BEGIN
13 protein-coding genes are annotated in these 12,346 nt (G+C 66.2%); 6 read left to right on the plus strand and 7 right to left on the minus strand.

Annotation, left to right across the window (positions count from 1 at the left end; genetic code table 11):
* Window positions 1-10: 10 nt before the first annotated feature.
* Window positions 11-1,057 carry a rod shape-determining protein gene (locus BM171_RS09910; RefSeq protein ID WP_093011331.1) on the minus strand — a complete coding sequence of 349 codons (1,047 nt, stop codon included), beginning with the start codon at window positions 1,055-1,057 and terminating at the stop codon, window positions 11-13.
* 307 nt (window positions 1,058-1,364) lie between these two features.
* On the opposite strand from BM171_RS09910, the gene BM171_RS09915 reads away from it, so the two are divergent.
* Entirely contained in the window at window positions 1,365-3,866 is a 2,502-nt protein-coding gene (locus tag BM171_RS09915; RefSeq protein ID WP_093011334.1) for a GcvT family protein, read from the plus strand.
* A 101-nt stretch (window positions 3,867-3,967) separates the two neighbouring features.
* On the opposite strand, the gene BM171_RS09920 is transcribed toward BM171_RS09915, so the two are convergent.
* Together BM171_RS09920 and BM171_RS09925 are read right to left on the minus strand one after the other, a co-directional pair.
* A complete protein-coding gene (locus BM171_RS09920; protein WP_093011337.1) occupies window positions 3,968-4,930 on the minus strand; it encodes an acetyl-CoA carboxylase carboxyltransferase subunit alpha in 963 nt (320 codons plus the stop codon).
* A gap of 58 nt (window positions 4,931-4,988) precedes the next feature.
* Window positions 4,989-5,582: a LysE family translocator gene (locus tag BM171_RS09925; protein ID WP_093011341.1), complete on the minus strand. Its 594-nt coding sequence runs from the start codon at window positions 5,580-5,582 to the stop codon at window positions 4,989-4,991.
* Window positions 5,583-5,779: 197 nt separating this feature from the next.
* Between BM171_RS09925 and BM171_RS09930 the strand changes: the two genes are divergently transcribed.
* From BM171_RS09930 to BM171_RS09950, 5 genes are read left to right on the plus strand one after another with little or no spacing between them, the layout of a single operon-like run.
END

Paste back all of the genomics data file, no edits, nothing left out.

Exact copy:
13 protein-coding genes are annotated in these 12,346 nt (G+C 66.2%); 6 read left to right on the plus strand and 7 right to left on the minus strand.

Annotation, left to right across the window (positions count from 1 at the left end; genetic code table 11):
* Window positions 1-10: 10 nt before the first annotated feature.
* Window positions 11-1,057 carry a rod shape-determining protein gene (locus BM171_RS09910; RefSeq protein ID WP_093011331.1) on the minus strand — a complete coding sequence of 349 codons (1,047 nt, stop codon included), beginning with the start codon at window positions 1,055-1,057 and terminating at the stop codon, window positions 11-13.
* 307 nt (window positions 1,058-1,364) lie between these two features.
* On the opposite strand from BM171_RS09910, the gene BM171_RS09915 reads away from it, so the two are divergent.
* Entirely contained in the window at window positions 1,365-3,866 is a 2,502-nt protein-coding gene (locus tag BM171_RS09915; RefSeq protein ID WP_093011334.1) for a GcvT family protein, read from the plus strand.
* A 101-nt stretch (window positions 3,867-3,967) separates the two neighbouring features.
* On the opposite strand, the gene BM171_RS09920 is transcribed toward BM171_RS09915, so the two are convergent.
* Together BM171_RS09920 and BM171_RS09925 are read right to left on the minus strand one after the other, a co-directional pair.
* A complete protein-coding gene (locus BM171_RS09920; protein WP_093011337.1) occupies window positions 3,968-4,930 on the minus strand; it encodes an acetyl-CoA carboxylase carboxyltransferase subunit alpha in 963 nt (320 codons plus the stop codon).
* A gap of 58 nt (window positions 4,931-4,988) precedes the next feature.
* Window positions 4,989-5,582: a LysE family translocator gene (locus tag BM171_RS09925; protein ID WP_093011341.1), complete on the minus strand. Its 594-nt coding sequence runs from the start codon at window positions 5,580-5,582 to the stop codon at window positions 4,989-4,991.
* Window positions 5,583-5,779: 197 nt separating this feature from the next.
* Between BM171_RS09925 and BM171_RS09930 the strand changes: the two genes are divergently transcribed.
* From BM171_RS09930 to BM171_RS09950, 5 genes are read left to right on the plus strand one after another with little or no spacing between them, the layout of a single operon-like run.